When Jason Little’s “Shutterbug Follies” came out in 2002, it should have been Little’s leap into the comic book big time. Instead, it was part of Doubleday’s ill-fated graphic novel line that was shut down almost immediately upon arrival, and a book that’s part of a dead imprint is slated for publishing limbo at best.
I’m glad that Little and his heroine Bee are getting a second chance now, courtesy Dark Horse and “Motel Art Improvement Service.” Don’t worry if you never read “Shutterbug Follies” (although by the time you’re done here, you’ll probably want to); all you really need to know is that Bee is a dangerous combination of smart and slightly nosy. Here, she’s starting out on a cross-country bike ride, but an accident strands her in a motel and that’s where she meets a most unusual staffer. The next thing you know, “Motel Art Improvement Service” has turned into a story involving defacement of hotel art, a recreational drug ring, and a possible romance.
“Motel Art Improvement Service” is silly and funny and suspenseful, all bound up into one. Little is careful to make Bee both likable and also imperfect; she makes some bad decisions along the way, and her curiosity gets her into trouble as much as it saves her. She’s a great protagonist, though; you want to see her succeed from start to finish. Cyrus is a good counter for Bee, because at first he seems to be a fun and interesting person. The further the book goes along, the more I found myself irritated by Cyrus. “Bee can do better,” was the thought that kept running through my head, and watching their relationship go up and down kept me interested throughout the book.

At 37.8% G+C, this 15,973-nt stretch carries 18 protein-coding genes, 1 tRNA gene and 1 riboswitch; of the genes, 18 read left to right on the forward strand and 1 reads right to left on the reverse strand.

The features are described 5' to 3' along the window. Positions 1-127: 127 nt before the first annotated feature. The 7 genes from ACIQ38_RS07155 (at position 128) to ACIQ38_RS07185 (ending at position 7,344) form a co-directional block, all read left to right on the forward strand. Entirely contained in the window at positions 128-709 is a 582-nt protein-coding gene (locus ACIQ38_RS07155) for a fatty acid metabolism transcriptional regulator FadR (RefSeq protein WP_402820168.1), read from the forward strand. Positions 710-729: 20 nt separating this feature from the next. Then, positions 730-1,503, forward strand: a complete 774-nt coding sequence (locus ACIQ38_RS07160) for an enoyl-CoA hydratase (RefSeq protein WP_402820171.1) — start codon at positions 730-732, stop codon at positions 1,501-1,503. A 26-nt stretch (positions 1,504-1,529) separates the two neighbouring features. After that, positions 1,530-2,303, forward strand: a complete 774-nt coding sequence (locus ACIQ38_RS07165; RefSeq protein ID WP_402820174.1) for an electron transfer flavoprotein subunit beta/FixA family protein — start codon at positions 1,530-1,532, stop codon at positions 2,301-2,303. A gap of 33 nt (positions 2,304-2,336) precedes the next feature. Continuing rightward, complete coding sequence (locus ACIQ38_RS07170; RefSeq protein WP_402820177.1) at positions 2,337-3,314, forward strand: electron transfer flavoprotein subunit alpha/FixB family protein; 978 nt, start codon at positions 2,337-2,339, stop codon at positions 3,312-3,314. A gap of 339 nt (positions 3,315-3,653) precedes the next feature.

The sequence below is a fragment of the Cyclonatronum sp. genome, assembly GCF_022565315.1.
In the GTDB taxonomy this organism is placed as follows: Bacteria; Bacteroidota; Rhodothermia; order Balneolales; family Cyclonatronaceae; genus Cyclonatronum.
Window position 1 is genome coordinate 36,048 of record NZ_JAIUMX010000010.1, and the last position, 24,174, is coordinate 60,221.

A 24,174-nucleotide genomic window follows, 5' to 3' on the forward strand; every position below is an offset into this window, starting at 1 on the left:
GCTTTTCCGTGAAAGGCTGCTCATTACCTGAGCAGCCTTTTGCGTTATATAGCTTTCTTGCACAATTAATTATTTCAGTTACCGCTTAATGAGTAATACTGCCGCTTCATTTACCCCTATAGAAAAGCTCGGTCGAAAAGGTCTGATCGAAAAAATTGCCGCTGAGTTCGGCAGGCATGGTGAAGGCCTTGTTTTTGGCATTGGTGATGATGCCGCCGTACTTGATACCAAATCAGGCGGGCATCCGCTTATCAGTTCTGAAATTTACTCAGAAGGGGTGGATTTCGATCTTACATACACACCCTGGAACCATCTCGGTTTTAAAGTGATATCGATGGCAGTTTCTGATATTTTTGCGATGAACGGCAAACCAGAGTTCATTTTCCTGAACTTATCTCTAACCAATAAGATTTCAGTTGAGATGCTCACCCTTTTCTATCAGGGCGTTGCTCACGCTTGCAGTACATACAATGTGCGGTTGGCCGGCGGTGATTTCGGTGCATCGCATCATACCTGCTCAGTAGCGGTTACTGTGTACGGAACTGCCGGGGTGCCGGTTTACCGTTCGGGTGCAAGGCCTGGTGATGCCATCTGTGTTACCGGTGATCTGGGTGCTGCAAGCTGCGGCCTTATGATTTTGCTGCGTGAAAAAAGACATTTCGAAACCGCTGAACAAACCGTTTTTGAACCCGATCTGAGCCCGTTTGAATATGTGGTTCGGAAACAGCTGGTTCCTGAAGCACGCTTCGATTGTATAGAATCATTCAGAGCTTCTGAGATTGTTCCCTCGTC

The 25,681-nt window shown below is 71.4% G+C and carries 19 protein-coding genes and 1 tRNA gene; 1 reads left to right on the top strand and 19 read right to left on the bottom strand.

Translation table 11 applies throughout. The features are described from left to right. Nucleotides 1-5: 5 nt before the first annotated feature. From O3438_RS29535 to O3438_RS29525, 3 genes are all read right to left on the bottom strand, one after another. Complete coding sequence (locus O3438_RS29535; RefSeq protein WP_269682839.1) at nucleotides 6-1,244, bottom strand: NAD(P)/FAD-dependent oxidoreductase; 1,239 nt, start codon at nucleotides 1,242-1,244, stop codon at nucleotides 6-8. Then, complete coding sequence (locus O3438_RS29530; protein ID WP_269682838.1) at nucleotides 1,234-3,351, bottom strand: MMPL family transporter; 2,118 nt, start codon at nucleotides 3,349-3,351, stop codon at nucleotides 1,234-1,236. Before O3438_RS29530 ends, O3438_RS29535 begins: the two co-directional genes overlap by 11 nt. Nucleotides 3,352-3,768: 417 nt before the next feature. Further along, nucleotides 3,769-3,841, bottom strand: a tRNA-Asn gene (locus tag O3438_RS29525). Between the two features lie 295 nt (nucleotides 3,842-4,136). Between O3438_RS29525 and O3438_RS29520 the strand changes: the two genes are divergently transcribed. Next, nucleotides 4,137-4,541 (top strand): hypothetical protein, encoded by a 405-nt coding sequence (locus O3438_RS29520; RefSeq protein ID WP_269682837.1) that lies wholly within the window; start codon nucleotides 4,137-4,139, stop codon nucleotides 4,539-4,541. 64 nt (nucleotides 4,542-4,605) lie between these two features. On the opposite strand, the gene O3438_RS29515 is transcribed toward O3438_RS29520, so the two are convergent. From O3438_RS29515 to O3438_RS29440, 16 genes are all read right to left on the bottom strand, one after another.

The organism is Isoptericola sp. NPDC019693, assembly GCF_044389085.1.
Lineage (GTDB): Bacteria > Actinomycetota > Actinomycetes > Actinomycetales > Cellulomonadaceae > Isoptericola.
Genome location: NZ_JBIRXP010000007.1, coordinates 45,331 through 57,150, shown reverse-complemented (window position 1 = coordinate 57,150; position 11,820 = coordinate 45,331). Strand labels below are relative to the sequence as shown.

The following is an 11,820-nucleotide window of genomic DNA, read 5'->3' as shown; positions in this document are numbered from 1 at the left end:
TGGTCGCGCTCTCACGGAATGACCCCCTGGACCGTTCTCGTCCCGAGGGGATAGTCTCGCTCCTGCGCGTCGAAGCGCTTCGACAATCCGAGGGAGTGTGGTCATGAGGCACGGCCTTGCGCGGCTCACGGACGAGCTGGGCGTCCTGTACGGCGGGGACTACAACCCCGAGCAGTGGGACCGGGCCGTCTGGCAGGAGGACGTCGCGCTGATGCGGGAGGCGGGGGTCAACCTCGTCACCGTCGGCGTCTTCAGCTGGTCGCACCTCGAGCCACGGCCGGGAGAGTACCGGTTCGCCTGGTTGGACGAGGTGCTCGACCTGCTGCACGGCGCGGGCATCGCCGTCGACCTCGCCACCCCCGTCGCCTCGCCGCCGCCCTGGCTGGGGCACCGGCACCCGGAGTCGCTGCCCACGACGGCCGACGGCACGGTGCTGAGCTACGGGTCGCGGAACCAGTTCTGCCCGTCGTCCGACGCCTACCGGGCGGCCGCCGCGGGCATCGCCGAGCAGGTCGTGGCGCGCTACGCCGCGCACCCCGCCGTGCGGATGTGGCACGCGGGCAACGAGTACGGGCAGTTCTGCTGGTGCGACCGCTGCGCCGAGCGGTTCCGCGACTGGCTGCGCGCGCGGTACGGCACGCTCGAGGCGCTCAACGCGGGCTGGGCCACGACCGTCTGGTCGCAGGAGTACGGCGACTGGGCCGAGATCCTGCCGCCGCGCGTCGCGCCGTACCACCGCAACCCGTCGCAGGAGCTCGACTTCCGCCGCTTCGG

Little’s art pops off the page, with bright colors and an iconic, clean look. The landscape format of the comic gives Little room to move across the page, bringing to mind Sunday newspaper comic strips. At the same time, though, Little still plays with layouts, not sticking with just two rows of rectangular panels. My favorite part of the art in “Motel Art Improvement Service” has got to be over the top expressions of PFC Johnson as he goes nuclear over the missing drugs. He’s simultaneously menacing and funny, and it’s just the right balance that we see throughout the book. It’s dramatic, it’s funny, it’s the whole package.
“Motel Art Improvement Service” is a welcome return for Little to the graphic novel world. Hopefully it won’t be quite so long a wait next time. Just be warned that once you’re done, you’ll probably also want to read “Shutterbug Follies.” Don’t worry: it’s great, too.